I've been referring to Effective Microorganisms® (EM®) a fair amount on this blog, so I figure it's time to get into more detail as to why it's so incredible to use in organic gardening.
"Effective microorganisms" is a liquid culture of specific "facultative anaerobic" microbes that can provide amazing benefits for your organic garden when combined together in specific proportions.
Facultative anaerobic means microbes that can live both in air with oxygen, and also in low oxygen conditions. They’re also called fermenting microbes and some of them are responsible for making your bread, beer, wine and yogurt.
Many of the 30 locally-sourced microbes in the inoculant are found all over the world, but when we put them together, the magic begins.
The mother culture is not something you can make at home, but you can buy it from a manufacturer with the equipment and knowledge to put them together in exactly the right proportions and under the right environmental conditions.
The 3 microorganism groups are lactic acid bacteria, yeast and photosynthetic bacteria, plus many other wild microbes that will be let into the brew.
Many people, including myself, tend to use "effective microorganisms" and "EM" as generic terms to describe many different brands of similar products that exist, but in reality, EM and Effective Microorganisms are either registered trademarks or trademarks of EM Research Organization, Inc. in the United States and/or other countries.
I've used the authentic EM products marketed by TeraGanix and I've also used SCD’s products. I’ve been happy with all of these products. I haven't tried others. I'm sure there are a few good ones and probably plenty of bad knock-offs.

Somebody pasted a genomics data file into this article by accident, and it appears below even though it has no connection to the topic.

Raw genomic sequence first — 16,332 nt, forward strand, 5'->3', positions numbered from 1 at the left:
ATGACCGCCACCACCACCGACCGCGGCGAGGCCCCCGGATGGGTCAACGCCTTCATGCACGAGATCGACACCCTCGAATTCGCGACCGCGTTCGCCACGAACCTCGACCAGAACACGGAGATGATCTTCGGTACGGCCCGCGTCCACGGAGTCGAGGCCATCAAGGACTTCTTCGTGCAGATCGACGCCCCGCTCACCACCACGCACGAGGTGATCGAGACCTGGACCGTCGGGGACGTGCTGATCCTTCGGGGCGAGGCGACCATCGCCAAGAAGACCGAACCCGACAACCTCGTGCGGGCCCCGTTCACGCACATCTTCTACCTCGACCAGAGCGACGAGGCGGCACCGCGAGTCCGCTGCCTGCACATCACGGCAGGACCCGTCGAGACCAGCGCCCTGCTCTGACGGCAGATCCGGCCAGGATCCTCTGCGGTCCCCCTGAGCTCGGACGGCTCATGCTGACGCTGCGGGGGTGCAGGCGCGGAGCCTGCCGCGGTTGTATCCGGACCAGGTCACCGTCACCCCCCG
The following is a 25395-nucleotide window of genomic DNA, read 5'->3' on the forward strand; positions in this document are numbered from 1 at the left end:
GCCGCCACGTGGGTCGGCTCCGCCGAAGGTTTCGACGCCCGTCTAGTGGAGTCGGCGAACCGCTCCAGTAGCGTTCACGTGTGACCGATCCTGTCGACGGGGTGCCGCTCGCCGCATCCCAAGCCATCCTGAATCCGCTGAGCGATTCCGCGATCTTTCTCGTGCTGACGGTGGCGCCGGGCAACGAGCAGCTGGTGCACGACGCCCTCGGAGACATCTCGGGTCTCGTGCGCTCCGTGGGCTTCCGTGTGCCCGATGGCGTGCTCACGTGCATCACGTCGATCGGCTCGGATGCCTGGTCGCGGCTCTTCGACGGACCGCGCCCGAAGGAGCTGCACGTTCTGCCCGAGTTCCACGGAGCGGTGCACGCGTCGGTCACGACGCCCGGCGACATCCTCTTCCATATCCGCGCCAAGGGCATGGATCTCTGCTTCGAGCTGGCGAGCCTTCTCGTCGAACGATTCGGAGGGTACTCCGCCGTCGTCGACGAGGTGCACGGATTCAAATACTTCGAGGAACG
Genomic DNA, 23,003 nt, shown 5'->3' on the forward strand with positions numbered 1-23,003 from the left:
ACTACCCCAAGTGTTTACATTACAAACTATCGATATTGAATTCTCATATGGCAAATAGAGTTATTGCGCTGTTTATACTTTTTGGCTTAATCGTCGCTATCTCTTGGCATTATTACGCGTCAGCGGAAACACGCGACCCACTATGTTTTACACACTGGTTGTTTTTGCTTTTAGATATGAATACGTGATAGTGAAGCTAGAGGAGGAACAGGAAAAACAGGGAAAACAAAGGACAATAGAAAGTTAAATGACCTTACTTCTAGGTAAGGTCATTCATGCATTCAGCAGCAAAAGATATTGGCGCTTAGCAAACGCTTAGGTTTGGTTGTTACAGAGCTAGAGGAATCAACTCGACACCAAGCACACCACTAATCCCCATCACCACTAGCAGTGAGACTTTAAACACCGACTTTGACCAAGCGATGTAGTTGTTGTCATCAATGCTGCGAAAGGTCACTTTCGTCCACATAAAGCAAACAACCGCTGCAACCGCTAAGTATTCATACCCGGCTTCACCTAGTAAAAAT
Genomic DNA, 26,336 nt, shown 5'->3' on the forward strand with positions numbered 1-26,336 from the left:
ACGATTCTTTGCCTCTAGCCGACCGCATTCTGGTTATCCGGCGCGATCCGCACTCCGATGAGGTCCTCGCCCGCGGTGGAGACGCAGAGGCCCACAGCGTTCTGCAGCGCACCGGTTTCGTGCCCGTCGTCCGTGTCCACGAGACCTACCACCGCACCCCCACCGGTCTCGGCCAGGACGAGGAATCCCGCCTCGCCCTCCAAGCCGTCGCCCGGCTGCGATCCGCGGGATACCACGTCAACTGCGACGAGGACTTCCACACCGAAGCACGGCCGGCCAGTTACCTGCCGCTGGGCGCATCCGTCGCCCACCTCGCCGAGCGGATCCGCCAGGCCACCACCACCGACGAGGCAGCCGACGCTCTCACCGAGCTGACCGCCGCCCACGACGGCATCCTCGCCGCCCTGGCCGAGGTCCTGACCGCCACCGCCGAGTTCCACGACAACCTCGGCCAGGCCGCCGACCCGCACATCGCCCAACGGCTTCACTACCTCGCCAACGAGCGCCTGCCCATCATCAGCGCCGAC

More important than which individual species of microorganisms are in these products is how they work together and provide for each other to contribute a host of benefits to our organic garden.
They create an abundance of antioxidants, controlled breakdown of organic matter, and according to some people, an extremely positive energy force.
Really, I think of them as providing all of the same benefits as the other beneficial microbes I hope to house in my vegetable garden and ornamental gardens, but they just happen to be exceptionally good at it when they get together.
Take any of them out or even change the proportions in the mix too much and you no longer have EM or the same benefits.
Effective microorganisms was originally developed and used in agriculture where it was found to improve compost and soil organic matter breakdown. It was even found to have a beneficial effect on other microbes in the soil, coaxing them to get to work.
It isn’t as well known in the United States or Canada yet, but it’s used in over 150 other countries and there have been thousands of trials showing its effectiveness.
After its value was seen in soil and composting, EM started to be used in other areas with astounding results. It has helped plants beat diseases such as Botrytis, insects such as weevils and other stressors.
It’s not a pesticide and can’t be marketed as such. It simply creates health in the plant and helps to outcompete predators. It also helps crops achieve higher brix and longer storage. One study sticks in my mind because a 50% increase in yield was obtained just with EM.
There are many other uses of effective microorganisms and similar products, such as:
Now of course, like any mixture of beneficial microbes, EM is not a magic bullet and results vary depending on many environmental factors, but I have found it can work some miracles, sometimes very quickly and sometimes only when used consistently over a number of months.
Any questions? Let me know below. And then you may be interested in my gardening course online where I cover effective microorganisms and related products extensively.